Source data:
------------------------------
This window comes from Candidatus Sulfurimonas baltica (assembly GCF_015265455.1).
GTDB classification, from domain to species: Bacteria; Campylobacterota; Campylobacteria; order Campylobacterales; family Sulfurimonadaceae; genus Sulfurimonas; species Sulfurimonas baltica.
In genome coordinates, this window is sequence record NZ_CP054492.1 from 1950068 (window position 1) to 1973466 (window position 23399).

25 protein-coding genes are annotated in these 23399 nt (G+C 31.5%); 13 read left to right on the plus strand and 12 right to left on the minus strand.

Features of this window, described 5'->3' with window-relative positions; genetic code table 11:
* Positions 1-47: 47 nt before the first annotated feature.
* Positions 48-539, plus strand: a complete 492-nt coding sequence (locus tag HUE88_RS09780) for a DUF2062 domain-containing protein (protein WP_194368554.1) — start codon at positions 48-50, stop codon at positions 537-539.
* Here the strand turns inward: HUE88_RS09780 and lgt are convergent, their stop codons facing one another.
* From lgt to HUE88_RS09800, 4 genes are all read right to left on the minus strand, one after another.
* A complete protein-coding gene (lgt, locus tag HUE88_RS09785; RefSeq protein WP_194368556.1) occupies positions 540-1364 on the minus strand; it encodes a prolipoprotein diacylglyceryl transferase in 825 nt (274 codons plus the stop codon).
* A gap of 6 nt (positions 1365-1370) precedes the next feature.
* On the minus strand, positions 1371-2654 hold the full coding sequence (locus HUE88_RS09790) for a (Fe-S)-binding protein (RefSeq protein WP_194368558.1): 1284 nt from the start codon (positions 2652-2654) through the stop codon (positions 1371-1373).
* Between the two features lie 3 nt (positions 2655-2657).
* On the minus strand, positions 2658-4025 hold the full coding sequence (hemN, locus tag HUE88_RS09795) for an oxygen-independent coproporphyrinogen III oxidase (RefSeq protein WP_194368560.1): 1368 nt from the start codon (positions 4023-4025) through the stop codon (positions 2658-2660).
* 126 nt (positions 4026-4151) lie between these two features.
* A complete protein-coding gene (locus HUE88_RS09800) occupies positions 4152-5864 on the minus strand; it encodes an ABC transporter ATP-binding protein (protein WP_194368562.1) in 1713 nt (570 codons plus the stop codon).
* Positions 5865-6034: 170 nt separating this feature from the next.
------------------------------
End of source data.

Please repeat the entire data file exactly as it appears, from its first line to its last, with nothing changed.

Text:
This window comes from Candidatus Sulfurimonas baltica (assembly GCF_015265455.1).
GTDB classification, from domain to species: Bacteria; Campylobacterota; Campylobacteria; order Campylobacterales; family Sulfurimonadaceae; genus Sulfurimonas; species Sulfurimonas baltica.
In genome coordinates, this window is sequence record NZ_CP054492.1 from 1950068 (window position 1) to 1973466 (window position 23399).

25 protein-coding genes are annotated in these 23399 nt (G+C 31.5%); 13 read left to right on the plus strand and 12 right to left on the minus strand.

Features of this window, described 5'->3' with window-relative positions; genetic code table 11:
* Positions 1-47: 47 nt before the first annotated feature.
* Positions 48-539, plus strand: a complete 492-nt coding sequence (locus tag HUE88_RS09780) for a DUF2062 domain-containing protein (protein WP_194368554.1) — start codon at positions 48-50, stop codon at positions 537-539.
* Here the strand turns inward: HUE88_RS09780 and lgt are convergent, their stop codons facing one another.
* From lgt to HUE88_RS09800, 4 genes are all read right to left on the minus strand, one after another.
* A complete protein-coding gene (lgt, locus tag HUE88_RS09785; RefSeq protein WP_194368556.1) occupies positions 540-1364 on the minus strand; it encodes a prolipoprotein diacylglyceryl transferase in 825 nt (274 codons plus the stop codon).
* A gap of 6 nt (positions 1365-1370) precedes the next feature.
* On the minus strand, positions 1371-2654 hold the full coding sequence (locus HUE88_RS09790) for a (Fe-S)-binding protein (RefSeq protein WP_194368558.1): 1284 nt from the start codon (positions 2652-2654) through the stop codon (positions 1371-1373).
* Between the two features lie 3 nt (positions 2655-2657).
* On the minus strand, positions 2658-4025 hold the full coding sequence (hemN, locus tag HUE88_RS09795) for an oxygen-independent coproporphyrinogen III oxidase (RefSeq protein WP_194368560.1): 1368 nt from the start codon (positions 4023-4025) through the stop codon (positions 2658-2660).
* 126 nt (positions 4026-4151) lie between these two features.
* A complete protein-coding gene (locus HUE88_RS09800) occupies positions 4152-5864 on the minus strand; it encodes an ABC transporter ATP-binding protein (protein WP_194368562.1) in 1713 nt (570 codons plus the stop codon).
* Positions 5865-6034: 170 nt separating this feature from the next.